Thursday, November 17, 2011

Thursday Watch

Evening Headlines

  • Spain's Salgado Cuts GDP Forecast, Says Too Early to Know Regions' Deficit. Spanish Finance Minister Elena Salgado said the economy will grow about 0.8 percent this year, less than the government’s target, and it’s too early to know if the regions will meet their deficit goal this year. The new forecast is below the 1.3 percent government target that Salgado had said since August would be hard to meet, and is in line with the estimate of 0.7 percent published by the European Commission last week. Salgado said that while the central government will meet its budget-deficit target, it’s not clear whether the regional governments will do so, casting doubt on the overall budget- deficit goal of 6 percent of gross domestic product. “I maintain 6 percent as the priority,” Salgado said in an interview with Cope, when asked if the goal would be met. “We don’t have the regions’ third-quarter budget data yet.” Spain’s economy stagnated in the third quarter, data showed yesterday, as the unemployment rate approached 23 percent. The yield on Spain’s 10-year bond surged to 6.4 percent, the highest since August before the European Central Bank started propping up the nation’s bond market with debt purchases.
  • Moody's Cuts Landesbank Ratings on Lower Likelihood of State Aid. Moody’s Investors Service downgraded the senior debt and deposit ratings of 10 German public-sector banks citing its assumption that “there is now a lower likelihood” that the lenders would get external support. The new bank resolution regime that allows the state to impose losses on creditors outside liquidation is a “key” driver for Moody’s assumptions of “reduced support,” the ratings company said. “With authorities now taking steps that reduce the probability, predictability and likely extent of future support, Moody’s has removed some of this extraordinary support” that it factored into the ratings, it said.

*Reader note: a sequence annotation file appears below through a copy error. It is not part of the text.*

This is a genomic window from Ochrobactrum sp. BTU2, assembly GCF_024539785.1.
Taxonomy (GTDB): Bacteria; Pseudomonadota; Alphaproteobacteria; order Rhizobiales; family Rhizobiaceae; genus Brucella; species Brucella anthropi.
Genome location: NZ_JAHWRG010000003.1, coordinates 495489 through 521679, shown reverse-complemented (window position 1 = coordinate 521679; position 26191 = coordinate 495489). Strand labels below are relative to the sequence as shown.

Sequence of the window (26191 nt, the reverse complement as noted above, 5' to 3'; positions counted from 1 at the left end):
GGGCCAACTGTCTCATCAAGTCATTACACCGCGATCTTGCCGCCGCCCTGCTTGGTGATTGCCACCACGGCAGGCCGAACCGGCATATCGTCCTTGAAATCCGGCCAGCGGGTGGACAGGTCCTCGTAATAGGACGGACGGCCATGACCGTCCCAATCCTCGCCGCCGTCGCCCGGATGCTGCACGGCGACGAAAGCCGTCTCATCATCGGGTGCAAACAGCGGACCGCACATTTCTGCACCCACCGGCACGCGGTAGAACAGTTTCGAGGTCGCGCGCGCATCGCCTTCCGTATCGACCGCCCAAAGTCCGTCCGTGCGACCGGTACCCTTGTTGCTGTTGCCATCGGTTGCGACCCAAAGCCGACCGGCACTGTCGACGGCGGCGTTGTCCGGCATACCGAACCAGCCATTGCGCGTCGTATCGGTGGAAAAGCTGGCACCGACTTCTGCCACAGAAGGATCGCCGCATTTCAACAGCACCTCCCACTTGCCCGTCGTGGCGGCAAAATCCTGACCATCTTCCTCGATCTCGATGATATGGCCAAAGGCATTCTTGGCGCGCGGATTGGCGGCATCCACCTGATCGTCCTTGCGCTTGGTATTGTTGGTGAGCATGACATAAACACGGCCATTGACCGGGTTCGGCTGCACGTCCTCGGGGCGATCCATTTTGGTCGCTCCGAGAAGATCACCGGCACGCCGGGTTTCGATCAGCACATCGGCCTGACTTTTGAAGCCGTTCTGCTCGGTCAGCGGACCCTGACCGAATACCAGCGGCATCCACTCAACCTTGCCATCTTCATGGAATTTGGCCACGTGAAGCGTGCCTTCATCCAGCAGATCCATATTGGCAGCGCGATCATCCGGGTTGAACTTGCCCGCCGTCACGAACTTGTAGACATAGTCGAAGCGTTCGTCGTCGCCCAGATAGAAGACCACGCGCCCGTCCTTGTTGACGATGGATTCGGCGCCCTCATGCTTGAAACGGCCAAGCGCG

• Weil: UniCredit Bombshell Shouldn't Be the Last One. Everyone in the world who pays any attention to the financial markets seems to know that the balance sheets of European banks are a joke. All you have to do is compare the stock prices of these companies with the book values on their balance sheets to see that. On average the shares of the 32 companies in the Euro Stoxx Banks Index trade for about 44 percent of book value, or common shareholder equity, according to data compiled by Bloomberg.
  • France, Spain Sales Test Contagion as Yields Ascend: Euro Credit. France and Spain sell 12.2 billion euros of bonds today in a test of investor demand as surging borrowing costs infect the region's core.
  • Money-Market Spreads Surge to Two-year High on Europe Crisis. Investor demand for the relative safety of Treasuries during the European debt crisis has sent the difference between U.S. short-term yields and credit-market rates surging to levels not seen in more than two years. The gap between the London interbank offered rate and the overnight index swap, or what traders expect Federal Reserve’s benchmark to be over the term of the contract, widened to 38 basis points as of 9:58 a.m. in Tokyo. It was the highest level since June 2009. U.S. five-year swap spreads climbed to 45 basis points, the most since August 2009. “It’s a flight to safety,” said Akira Takei, head of the international fixed-income department at Mizuho Asset Management Co. in Tokyo, which has the equivalent of $42.7 billion in assets. “I have quite a bullish view on U.S. Treasuries. The market is quite risk-averse.” The TED spread, the difference between what lenders and the U.S. government pay to borrow for three months, widened to 47 basis points, or 0.47 percentage point. It was the most since June 2010. Two-year swap spreads increased to 52 basis points today, the most since May 2010.
  • IMF Europe Unit Chief Quits One Year Into Job. The head of the International Monetary Fund’s European department quit less than a year into the job and was replaced by a veteran staffer as the European debt crisis worsens. Antonio Borges, a Portuguese native whose unit oversees bailouts in the euro region, resigned for “personal reasons,” the Washington-based IMF said today in an e-mailed statement. His successor is Reza Moghadam, who has made his career at the fund and headed the strategy department.